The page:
Inside look at Dinesh D'Souza's film 'America'

This is a rush transcript from "The Kelly File," July 3, 2014. This copy may not be in its final form and may be updated.

MEGYN KELLY, HOST: Abraham Lincoln plays a big role in this telling of the story of "America." And this film serves as a follow-up to Dinesh D'Souza's project "2016: Obama's America." That film became the second most popular political documentary in history. When D'Souza set out to make this movie, he set his goal was to challenge the quote "leftist progressive critique" of America.

Joining me now, Dinesh D'Souza. Dinesh, congratulations on the film.


KELLY: Why was it important for you to make this? You grew up in India.

D'SOUZA: I grew up in a different world, actually a world without America, and although I grew up in a middle-class family in India, I grew up without a phone, without television, without hot water, we had a car but if you looked down the floor of our car, you could see the ground.

KELLY: Like "Flintstones."


So, when came to America I was stunned by the abundance of ordinary life. The rich guys lived well everywhere. But I was struck of how good the ordinary fellow has it in America. And then I was also struck by the goodness and idealism of the American people. Even when they fell short they always wanted to do better.

And then I saw this sort of ferocious leftist critique of America. And I'm like -- I might have expected to come from a Venezuelan despot Iranian Mullah or some soviet apparatchik, but no, it's coming from some of our most intelligent people in America on the American campus. And then over the years I see this critique metastasize out of the campus, into Hollywood, into the media and then I think into the corridors of the government. So, we're seeing what we call it the shaming of America, and attack on America. It's completely wrong-headed. And what we do in this film is we give plenty of space to the attack. You can hear it.


D'SOUZA: In all its ferocity --

KELLY: Unlike Michael Moore, you actually let the other side have it say and people got to hear both arguments.

D'SOUZA: We've done screenings where one woman, "I'm shaking with rage," and she almost walked out because she thought it was Michael Moore film. But of course after laying out the critique, we turn around and systematically decimate it, we rebutted point by point, so we want to equip Americans with a deeper understanding of why this country has meant so much to the world.

KELLY: Uh-hm. It's interesting to watch because we've heard so many of those arguments although not as in your face from the left in recent days. I mean, in particular about capitalism and you include a lot of Elizabeth Warren in there, that you didn't build that and how we need to rely on Uncle Sam. And the critics of that argument has said, that they are infantilizing a nation.

D'SOUZA: You know, let's begin with Abraham Lincoln who mentioned earlier. You know, slavery which is often used as a sort of central indictment against America. But slavery existed all over the world. Slavery in India, slavery in China, slavery in Egypt, slavery all over Africa. American-Indians had slaves long before Columbia's got here. So, what's uniquely western is the abolition of slavery. There's no history --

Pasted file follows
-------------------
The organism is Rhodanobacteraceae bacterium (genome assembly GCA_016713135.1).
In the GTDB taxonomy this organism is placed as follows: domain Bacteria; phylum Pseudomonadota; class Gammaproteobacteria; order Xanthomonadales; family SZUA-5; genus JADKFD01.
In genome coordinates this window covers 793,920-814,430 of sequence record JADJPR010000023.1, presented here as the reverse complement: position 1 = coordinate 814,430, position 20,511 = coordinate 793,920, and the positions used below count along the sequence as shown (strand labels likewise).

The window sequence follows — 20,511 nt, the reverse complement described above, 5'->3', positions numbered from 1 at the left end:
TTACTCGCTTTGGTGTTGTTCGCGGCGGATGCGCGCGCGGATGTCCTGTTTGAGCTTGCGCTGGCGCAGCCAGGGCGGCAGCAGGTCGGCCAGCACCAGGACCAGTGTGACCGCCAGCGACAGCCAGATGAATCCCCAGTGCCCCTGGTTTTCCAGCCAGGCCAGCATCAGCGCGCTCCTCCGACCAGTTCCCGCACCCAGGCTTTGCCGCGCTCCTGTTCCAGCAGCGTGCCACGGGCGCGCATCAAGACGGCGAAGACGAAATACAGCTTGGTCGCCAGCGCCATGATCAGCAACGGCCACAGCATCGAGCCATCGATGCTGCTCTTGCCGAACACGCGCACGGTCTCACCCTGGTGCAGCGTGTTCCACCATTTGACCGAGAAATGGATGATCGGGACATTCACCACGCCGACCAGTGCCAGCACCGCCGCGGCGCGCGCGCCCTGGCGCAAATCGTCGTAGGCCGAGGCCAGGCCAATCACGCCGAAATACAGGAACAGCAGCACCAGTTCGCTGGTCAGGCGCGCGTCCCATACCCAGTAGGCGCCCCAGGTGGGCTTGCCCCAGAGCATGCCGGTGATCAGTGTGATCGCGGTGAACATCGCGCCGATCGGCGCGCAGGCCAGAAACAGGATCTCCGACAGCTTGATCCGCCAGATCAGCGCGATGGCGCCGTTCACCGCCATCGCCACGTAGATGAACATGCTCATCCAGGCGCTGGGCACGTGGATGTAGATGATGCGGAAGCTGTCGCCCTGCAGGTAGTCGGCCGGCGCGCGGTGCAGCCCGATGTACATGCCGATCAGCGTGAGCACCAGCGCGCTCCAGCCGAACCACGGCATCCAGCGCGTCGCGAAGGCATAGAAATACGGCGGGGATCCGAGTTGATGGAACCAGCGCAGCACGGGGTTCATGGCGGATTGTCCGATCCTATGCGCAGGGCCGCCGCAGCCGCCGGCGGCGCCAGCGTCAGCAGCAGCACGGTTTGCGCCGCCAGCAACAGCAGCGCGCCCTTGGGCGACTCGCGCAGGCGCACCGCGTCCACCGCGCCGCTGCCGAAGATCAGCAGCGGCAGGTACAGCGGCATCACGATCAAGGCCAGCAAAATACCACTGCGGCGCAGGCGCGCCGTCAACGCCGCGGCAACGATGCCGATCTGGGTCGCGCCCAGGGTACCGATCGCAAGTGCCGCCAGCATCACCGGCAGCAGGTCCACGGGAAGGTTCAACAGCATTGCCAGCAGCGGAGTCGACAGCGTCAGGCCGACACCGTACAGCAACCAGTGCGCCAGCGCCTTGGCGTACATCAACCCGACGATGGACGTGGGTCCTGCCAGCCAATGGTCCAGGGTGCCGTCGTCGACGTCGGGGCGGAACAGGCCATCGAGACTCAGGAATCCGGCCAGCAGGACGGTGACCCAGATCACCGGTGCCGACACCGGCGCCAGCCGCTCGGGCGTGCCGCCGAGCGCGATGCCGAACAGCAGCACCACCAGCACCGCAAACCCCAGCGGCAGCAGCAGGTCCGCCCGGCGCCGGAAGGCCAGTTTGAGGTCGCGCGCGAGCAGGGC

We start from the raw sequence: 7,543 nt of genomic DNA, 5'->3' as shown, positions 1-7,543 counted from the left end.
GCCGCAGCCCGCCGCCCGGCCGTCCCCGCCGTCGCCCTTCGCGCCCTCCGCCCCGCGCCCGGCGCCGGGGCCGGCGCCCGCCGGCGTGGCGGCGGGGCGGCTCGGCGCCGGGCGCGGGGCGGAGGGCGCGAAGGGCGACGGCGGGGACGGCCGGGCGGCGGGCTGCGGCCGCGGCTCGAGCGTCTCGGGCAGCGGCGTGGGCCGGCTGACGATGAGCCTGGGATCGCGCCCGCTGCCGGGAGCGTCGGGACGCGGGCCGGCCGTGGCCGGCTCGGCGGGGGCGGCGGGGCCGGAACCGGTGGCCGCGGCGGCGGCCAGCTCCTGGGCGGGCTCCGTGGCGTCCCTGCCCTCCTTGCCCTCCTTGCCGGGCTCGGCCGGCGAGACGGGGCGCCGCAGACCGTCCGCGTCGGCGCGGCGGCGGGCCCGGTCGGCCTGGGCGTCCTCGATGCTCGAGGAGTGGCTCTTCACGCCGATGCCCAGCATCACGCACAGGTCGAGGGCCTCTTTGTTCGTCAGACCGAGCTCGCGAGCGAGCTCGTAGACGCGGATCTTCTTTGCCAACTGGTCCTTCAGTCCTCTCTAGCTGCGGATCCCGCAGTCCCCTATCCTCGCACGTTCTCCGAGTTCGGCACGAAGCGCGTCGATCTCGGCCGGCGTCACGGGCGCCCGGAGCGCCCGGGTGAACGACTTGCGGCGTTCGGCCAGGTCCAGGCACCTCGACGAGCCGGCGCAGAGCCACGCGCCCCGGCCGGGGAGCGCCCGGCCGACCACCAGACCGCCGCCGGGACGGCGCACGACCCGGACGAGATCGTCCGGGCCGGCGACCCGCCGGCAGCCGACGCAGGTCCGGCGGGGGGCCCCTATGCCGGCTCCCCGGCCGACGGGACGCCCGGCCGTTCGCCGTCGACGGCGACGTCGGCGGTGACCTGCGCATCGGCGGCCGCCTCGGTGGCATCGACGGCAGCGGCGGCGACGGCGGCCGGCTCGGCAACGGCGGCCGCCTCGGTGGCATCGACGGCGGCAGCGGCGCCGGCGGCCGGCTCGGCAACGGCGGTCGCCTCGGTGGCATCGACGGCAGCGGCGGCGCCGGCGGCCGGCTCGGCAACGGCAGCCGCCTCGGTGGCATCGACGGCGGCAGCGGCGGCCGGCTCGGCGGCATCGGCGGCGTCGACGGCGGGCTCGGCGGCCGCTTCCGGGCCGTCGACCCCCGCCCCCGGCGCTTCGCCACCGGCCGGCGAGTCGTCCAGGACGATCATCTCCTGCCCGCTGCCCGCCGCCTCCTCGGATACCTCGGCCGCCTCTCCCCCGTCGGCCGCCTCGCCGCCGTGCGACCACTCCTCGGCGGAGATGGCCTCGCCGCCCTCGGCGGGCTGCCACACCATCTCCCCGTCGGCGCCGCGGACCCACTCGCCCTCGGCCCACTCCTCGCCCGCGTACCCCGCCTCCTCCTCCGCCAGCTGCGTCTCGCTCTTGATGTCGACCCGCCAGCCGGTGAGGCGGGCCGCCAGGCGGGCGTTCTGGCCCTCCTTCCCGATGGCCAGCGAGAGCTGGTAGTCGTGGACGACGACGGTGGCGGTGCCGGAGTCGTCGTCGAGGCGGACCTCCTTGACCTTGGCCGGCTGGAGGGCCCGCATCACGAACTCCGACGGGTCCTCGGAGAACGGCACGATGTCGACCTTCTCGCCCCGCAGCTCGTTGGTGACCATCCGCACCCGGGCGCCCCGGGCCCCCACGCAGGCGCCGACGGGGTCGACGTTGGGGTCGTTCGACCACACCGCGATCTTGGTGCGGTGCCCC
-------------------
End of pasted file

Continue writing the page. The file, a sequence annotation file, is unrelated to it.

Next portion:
KELLY: It's not like we dreamt it up and started doing it on our own.

D'SOUZA: We're the only country that fought a great war to end it and that's when Lincoln comes in. Because 300,000 northern whites died to secure for the slaves the freedom that the slaves could not have won for themselves.

KELLY: That's an interesting point. And also it was interesting how you touched on, you know, the growth of government in recent days and how you could commit three felonies a day and not even know it. Was that, I mean, of particular relevance to you since you have been pushed by the federal government into, you know, pleading guilty to federal charges that you paid -- you manipulated the election system to give donations to a candidate you like?

D'SOUZA: Well, I make a cameo appearance in the film and you do, too, referring to my case. But what I wanted to do was tell a bigger story and the bigger story here is for the first time, I think in American history, we have an administration that is using the powers of the state to systematically go after its critics. Carter didn't do that. Clinton didn't do that. So, this is not a matter of being a liberal or being a democrat. I think we're seeing a new low in which --

KELLY: Did that change the way you feel about America?

D'SOUZA: It stunned me little bit. Because this is a third world type of behavior, I grew up in a culture where the government brings in the military to go after its critics. It sends tax people after people it doesn't like. So, these are the kind of tactics that we become cynical in other countries because we're so used to this kind of stuff. Part of the idealism in America is it doesn't happen here, but it's beginning to happen here now.

KELLY: Dinesh, it's a fascinating film.

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